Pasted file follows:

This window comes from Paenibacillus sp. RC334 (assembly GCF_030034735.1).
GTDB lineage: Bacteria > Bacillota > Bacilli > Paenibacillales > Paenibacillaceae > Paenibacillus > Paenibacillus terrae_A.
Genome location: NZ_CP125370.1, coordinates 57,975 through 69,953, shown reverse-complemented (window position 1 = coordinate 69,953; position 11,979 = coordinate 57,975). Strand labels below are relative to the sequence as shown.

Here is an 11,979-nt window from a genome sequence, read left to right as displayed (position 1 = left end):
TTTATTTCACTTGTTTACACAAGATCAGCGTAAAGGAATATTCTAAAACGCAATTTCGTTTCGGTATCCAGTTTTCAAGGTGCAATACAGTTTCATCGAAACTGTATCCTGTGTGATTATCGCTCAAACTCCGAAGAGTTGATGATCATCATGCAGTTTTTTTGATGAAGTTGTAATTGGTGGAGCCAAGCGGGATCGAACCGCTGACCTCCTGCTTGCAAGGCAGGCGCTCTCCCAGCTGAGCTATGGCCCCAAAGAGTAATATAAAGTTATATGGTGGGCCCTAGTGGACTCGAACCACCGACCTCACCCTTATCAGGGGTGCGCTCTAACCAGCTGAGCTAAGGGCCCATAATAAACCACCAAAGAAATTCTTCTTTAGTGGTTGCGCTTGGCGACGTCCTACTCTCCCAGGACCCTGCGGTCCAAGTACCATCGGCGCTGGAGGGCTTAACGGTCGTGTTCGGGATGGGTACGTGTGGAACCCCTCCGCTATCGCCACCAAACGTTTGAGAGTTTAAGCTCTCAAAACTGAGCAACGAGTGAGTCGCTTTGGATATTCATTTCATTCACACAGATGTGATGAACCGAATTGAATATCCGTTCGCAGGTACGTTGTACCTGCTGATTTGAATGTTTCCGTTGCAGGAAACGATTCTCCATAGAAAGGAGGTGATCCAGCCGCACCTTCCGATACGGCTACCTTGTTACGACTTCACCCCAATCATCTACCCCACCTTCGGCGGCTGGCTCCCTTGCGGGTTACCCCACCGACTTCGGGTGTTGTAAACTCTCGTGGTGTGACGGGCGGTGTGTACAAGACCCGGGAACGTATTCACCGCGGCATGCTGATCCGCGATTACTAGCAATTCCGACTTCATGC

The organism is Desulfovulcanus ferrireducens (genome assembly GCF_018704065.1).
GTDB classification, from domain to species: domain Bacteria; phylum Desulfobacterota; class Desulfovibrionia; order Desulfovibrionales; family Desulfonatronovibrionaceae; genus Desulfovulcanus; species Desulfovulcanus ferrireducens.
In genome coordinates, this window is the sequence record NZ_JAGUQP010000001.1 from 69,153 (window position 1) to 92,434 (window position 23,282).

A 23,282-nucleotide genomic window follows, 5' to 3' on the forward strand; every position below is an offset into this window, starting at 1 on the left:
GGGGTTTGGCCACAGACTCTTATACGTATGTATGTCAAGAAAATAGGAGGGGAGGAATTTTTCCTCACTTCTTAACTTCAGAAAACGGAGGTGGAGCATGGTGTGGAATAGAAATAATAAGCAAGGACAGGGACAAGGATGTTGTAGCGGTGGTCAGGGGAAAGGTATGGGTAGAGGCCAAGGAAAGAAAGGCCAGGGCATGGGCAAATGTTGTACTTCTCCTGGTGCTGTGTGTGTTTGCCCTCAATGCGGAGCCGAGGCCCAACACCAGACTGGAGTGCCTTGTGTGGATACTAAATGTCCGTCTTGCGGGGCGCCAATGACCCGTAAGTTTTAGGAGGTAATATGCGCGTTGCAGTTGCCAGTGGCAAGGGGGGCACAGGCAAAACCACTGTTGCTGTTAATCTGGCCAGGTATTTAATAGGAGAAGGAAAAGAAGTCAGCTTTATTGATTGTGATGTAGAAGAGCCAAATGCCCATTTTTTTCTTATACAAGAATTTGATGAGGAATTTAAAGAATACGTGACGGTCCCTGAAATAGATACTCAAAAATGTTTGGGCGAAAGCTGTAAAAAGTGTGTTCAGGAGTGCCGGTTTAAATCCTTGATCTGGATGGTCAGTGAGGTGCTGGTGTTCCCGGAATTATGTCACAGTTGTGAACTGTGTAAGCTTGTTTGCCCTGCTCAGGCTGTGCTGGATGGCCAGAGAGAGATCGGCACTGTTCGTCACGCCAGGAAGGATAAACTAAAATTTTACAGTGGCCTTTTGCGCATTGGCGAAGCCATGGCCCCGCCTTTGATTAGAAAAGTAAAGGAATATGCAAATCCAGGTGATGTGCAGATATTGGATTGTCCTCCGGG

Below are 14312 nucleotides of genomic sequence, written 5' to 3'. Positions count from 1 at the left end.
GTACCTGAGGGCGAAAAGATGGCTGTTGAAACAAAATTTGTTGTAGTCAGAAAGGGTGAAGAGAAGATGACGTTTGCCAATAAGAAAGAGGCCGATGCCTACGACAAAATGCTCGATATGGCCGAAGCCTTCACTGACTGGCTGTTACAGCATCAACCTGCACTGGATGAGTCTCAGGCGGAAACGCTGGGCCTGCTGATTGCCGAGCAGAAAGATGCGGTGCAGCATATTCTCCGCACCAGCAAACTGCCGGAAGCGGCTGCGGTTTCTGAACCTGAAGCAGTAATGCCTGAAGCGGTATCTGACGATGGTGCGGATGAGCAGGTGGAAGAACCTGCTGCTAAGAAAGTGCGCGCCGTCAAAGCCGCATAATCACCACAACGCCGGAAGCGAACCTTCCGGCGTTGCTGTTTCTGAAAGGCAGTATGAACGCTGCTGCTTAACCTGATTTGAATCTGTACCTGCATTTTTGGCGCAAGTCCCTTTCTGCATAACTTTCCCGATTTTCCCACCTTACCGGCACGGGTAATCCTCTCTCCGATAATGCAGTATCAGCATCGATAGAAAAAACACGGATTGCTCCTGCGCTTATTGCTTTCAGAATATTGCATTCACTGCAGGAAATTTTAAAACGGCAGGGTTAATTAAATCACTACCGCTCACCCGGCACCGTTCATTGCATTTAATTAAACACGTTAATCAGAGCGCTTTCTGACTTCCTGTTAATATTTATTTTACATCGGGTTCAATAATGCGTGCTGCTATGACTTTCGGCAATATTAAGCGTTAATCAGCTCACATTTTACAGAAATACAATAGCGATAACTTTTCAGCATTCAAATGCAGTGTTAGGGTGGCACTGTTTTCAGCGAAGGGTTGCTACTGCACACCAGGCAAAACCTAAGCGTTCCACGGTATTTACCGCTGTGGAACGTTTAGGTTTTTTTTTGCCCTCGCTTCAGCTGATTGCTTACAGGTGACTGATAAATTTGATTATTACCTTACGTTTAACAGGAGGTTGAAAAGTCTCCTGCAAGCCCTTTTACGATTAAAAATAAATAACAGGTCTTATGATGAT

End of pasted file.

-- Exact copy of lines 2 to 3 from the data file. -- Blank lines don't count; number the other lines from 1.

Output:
GTDB lineage: Bacteria > Bacillota > Bacilli > Paenibacillales > Paenibacillaceae > Paenibacillus > Paenibacillus terrae_A.
Genome location: NZ_CP125370.1, coordinates 57,975 through 69,953, shown reverse-complemented (window position 1 = coordinate 69,953; position 11,979 = coordinate 57,975). Strand labels below are relative to the sequence as shown.